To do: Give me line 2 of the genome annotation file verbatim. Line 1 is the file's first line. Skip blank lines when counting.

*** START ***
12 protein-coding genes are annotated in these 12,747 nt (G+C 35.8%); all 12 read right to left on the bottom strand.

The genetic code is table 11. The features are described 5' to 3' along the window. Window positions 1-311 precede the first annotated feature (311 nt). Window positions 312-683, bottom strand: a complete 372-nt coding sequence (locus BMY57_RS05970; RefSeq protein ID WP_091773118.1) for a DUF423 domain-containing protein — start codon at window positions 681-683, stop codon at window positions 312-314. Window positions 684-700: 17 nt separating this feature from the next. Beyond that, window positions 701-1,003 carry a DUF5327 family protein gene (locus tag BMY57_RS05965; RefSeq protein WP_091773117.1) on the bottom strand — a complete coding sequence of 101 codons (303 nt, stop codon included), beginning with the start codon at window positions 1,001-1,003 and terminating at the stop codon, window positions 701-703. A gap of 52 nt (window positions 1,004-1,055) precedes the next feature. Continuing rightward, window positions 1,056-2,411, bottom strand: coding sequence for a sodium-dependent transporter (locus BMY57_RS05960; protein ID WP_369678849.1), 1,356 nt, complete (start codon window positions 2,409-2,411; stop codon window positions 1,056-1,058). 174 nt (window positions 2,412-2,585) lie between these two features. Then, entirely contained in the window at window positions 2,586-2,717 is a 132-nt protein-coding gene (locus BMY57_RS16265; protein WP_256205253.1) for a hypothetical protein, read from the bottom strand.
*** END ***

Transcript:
The genetic code is table 11. The features are described 5' to 3' along the window. Window positions 1-311 precede the first annotated feature (311 nt). Window positions 312-683, bottom strand: a complete 372-nt coding sequence (locus BMY57_RS05970; RefSeq protein ID WP_091773118.1) for a DUF423 domain-containing protein — start codon at window positions 681-683, stop codon at window positions 312-314. Window positions 684-700: 17 nt separating this feature from the next. Beyond that, window positions 701-1,003 carry a DUF5327 family protein gene (locus tag BMY57_RS05965; RefSeq protein WP_091773117.1) on the bottom strand — a complete coding sequence of 101 codons (303 nt, stop codon included), beginning with the start codon at window positions 1,001-1,003 and terminating at the stop codon, window positions 701-703. A gap of 52 nt (window positions 1,004-1,055) precedes the next feature. Continuing rightward, window positions 1,056-2,411, bottom strand: coding sequence for a sodium-dependent transporter (locus BMY57_RS05960; protein ID WP_369678849.1), 1,356 nt, complete (start codon window positions 2,409-2,411; stop codon window positions 1,056-1,058). 174 nt (window positions 2,412-2,585) lie between these two features. Then, entirely contained in the window at window positions 2,586-2,717 is a 132-nt protein-coding gene (locus BMY57_RS16265; protein WP_256205253.1) for a hypothetical protein, read from the bottom strand.